On the other hand, in banks and the healthcare fraternity, for example, he is certainly seeing growth.
"I have seen an increase in outsourcing or smartsourcing. This is as a result of a mixture of the cost of available skills and the ability to respond with speed to the needs of the business. Businesses are no longer able to wait, so they're offshoring a whole lot of work to places where people are quicker and willing to work longer hours, like Estonia or India," says Jarvis.
He says he has observed an uptick in smartsourcing, in which companies, having learnt lessons from the past when this model didn't work so well, are now able to use it effectively.
On the other hand, he says, there hasn't been any uptick in cloud uptake in the last 18 months. "South Africa is still worrying about governance and POPI (the Protection of Personal Information Act) and is concerned about where its data is kept. Although there are answers to all of these concerns, there remains a low risk appetite in South Africa."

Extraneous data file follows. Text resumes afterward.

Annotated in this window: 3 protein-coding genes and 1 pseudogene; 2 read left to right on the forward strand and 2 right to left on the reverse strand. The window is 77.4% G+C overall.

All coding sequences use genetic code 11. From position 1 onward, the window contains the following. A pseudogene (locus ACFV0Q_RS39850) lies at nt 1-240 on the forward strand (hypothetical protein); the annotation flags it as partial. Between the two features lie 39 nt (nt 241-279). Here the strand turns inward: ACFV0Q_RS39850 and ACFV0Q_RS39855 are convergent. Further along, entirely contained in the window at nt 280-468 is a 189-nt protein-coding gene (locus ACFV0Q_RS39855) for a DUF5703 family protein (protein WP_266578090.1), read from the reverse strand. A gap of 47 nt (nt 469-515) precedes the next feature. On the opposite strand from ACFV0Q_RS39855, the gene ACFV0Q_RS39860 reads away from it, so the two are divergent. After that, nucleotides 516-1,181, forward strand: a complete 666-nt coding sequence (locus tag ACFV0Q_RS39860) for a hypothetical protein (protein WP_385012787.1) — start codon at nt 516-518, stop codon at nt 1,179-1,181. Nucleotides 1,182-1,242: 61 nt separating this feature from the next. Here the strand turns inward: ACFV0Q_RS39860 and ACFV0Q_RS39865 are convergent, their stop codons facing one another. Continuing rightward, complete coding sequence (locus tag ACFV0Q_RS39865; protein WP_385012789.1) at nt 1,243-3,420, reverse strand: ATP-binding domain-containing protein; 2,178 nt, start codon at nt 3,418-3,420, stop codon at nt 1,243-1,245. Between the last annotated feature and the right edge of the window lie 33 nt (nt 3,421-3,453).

I would venture to suggest that this trend is more the experience of major First-World economies, where outsourcing is a much more viable option, as opposed to South Africa, where choice and product is far more limited.Guy Saville, SA Homeloans
Finally, he agrees wholeheartedly that business units are now bypassing CIOs in the purchase of IT solutions. "I'm not getting any direct calls from those departments, but I am getting called in by IT, which is asking me to solve reintegration of this technology or to help with support or governance around it."